Chicago Handgun Laws Challenged In Supreme Court Brief
November 19, 2009 by Special To Personal Liberty
On November 16th the Second Amendment Foundation (SAF) filed its 73 page brief to the U.S. Supreme Court in the case of McDonald v. Chicago, disputing the city’s restrictive firearm laws.
The SAF filed its suit in conjunction with the Illinois State Rifle Association and four individual plaintiffs to question Chicago’s citywide ban on handguns.
The McDonald case will be argued by attorney Alan Gura, who successfully battled federal firearm regulations in 2008 in the Supreme Court case D.C. v. Heller.
"Our filing today will help establish that the right to keep and bear arms is a fundamental right of American citizenship no city official can violate," Gura said.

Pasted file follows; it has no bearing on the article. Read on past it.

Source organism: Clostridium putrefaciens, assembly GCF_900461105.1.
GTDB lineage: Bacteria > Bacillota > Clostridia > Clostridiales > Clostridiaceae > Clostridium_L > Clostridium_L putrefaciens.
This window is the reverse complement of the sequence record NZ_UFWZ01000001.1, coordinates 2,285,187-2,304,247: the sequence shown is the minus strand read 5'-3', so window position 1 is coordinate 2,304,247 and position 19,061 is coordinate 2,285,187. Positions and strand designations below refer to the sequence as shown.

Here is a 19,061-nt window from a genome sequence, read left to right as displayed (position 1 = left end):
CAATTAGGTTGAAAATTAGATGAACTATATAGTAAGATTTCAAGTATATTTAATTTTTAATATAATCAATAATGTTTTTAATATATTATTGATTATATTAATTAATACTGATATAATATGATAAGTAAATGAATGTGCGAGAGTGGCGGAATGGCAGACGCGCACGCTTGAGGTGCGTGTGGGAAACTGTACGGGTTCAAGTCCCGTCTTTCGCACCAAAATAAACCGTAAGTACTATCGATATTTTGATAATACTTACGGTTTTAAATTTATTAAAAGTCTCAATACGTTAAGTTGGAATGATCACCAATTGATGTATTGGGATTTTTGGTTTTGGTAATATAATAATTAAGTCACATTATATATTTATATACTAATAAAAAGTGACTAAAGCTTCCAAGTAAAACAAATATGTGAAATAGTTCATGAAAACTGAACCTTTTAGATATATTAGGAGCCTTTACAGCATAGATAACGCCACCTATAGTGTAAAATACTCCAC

The plaintiffs not only plan to challenge Chicago’s ban on handguns, but also hope to prevent other states from outlawing citizens’ right to bear arms. Oral arguments are planned to be heard by the Supreme Court in February of 2010 and a ruling is expected in the spring.
Coincidentally, today a federal appeals court in Wisconsin overturned the conviction of a man barred from owning firearms due to his criminal record, CBS News reports.
The Seventh Circuit Court of Appeals ordered a trial judge to take a second look at a 1996 federal law prohibiting anyone convicted of a misdemeanor crime of domestic violence from owning a firearm.